A way of understanding Glenn Beck

Kathy P. writes:

I have enjoyed your site for years—as does my large talky family. I’m not much of a commenter, but have some thoughts about Glenn Beck. I had listened to him a few times in past years because a friend liked him. He was too ADD for me. Last year I think he started to realize that America is actually in danger and began to try to find out what America was supposed to be—what shaped its founding and motivated its founders. As he read primary documents- not just textbook summaries—he got really excited.

I say all that because Beck is a “guy” in the midst of discovery of America and the West. I have seen this process many times with new homeschooling parents. As they begin to read history or science or anything really that they “took” in school and were bored with, all of a sudden they are seeing it with new eyes and as adults with more insight. The power of this is difficult for longtime lovers of ideas to understand. It’s like the world has suddenly gone from black and white to Technicolor.

The keys here are that this is a new, exciting, “why didn’t anybody tell me history was this exciting” emotional phenomenon; AND it is highly eclectic. He is following footnotes and references without any real guidance. So the discovery is uneven and circuitous and misses things that a planned curriculum would include. So the new info is not internally consistent nor philosophically unified. He cares about saving America and doesn’t see the whole picture of “The West”—the Christian West as the pearl of great price.

Sorry to be so wordy, but I think Beck is “in process” and that process is very uneven. But he is attracting people because many other people are on that same journey. And they care about America and the West, and Beck is giving them words and a story. All this is to say, he probably just needs exposure to many of the ideas that seem obvious to us now, but took a while to take root.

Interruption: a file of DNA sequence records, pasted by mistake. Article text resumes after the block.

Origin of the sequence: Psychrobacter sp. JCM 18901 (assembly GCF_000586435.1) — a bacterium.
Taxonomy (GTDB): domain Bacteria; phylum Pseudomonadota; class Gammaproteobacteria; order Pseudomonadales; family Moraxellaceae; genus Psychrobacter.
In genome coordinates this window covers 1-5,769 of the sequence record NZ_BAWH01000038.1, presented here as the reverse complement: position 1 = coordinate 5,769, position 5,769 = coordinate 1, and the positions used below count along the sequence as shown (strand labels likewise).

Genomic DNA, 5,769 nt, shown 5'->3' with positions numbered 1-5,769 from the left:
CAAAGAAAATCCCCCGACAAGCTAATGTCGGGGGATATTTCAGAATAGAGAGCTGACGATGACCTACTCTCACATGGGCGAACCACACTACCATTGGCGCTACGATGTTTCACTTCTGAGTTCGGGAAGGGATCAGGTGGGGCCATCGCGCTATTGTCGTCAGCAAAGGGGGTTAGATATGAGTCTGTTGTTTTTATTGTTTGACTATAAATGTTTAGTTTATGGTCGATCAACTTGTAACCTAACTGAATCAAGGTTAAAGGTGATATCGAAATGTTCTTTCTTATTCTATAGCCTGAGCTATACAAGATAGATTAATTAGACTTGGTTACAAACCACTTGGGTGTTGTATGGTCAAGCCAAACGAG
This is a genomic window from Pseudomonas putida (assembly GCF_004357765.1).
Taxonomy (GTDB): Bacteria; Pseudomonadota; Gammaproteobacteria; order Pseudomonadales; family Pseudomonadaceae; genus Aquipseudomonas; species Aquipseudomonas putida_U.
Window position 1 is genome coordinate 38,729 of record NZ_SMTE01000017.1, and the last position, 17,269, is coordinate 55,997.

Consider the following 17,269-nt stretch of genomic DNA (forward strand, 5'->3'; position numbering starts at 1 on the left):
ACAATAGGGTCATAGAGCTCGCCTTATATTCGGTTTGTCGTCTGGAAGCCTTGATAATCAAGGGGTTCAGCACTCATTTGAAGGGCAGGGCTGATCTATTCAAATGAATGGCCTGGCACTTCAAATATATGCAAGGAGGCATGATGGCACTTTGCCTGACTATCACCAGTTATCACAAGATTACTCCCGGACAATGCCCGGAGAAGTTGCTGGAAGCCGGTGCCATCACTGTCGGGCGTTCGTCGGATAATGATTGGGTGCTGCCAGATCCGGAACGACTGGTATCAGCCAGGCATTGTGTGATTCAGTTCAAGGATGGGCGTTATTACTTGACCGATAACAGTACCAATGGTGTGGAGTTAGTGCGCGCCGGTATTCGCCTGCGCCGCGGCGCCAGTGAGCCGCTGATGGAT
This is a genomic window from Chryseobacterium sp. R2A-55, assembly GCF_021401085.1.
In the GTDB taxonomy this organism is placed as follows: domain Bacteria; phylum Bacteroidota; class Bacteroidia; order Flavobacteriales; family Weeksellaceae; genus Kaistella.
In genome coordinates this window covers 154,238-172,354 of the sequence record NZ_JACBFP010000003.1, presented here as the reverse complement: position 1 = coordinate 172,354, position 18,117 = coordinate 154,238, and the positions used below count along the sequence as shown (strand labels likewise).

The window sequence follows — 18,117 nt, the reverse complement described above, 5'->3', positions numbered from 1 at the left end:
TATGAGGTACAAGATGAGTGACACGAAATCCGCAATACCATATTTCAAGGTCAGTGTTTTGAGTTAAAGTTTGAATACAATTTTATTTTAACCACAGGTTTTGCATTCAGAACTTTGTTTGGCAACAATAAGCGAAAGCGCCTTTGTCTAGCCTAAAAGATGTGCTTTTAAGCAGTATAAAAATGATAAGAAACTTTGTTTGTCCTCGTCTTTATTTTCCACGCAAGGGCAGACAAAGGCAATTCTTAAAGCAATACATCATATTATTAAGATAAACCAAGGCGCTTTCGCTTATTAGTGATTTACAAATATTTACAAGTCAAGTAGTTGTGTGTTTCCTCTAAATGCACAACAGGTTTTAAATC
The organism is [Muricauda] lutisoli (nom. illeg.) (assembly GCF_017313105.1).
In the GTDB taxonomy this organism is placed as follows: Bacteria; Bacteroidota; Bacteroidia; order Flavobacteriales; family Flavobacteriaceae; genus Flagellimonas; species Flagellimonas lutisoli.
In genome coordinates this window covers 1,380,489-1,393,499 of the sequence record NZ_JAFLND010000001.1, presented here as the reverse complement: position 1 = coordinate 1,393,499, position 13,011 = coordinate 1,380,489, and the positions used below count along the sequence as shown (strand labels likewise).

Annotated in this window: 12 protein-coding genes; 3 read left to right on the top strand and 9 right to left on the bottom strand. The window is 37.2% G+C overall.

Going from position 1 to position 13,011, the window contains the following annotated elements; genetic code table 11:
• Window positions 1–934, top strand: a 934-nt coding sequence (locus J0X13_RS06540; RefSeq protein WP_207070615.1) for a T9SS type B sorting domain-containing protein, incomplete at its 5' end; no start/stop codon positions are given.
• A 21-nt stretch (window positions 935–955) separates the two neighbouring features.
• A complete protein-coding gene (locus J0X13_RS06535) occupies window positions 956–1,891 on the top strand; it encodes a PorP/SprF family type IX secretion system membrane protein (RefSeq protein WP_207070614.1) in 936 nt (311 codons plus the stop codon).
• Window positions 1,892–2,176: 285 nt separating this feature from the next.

He most likely only knows what the media shows about Geert Wilders—and doesn’t know why he should be more interested. I think he’s worth educating. And everything he learns he shares with his millions of newby co-learners who have recently awakened to the dangers.

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Jim C. writes:

Kathy P gives a good analysis of Beck, who is no doubt a bright, entertaining TV performer. The problem with Beck is that he places people like Jefferson and Washington on a pedestal, forgetting that, if they were alive today, many people would be more openly hostile to their ideas. Be that as it may, Beck is especially enlightening when discussing the evil ramifications of Big Government; as such, his is important analysis.

The downside to Beck, like O’Reilly, is that he’s a PC liar, so don’t expect him seriously to address education reform, immigration, or crime.

Hannon writes:

Thank you for posting Kathy P.’s insight on Glenn Beck. I think she is right, even if some of his shortcomings in interpretation or coherence may cause alarm. Kathy’s take on Beck got me thinking that he is a sort of stepping stone between an informed (though not intellectual) conservatism and the more prevalent, superficial thinking that provides little more than a vote against Obama. One watches his show and wonders why the Republican Party is not similarly energized— and opinionated— about the many issues on the front burner these days. I suspect that Beck’s manner and subject choice both help viewers realize that history is exciting and it is imperative that we are involved in its making.

Posted by Lawrence Auster at March 15, 2010 01:31 PM | Send

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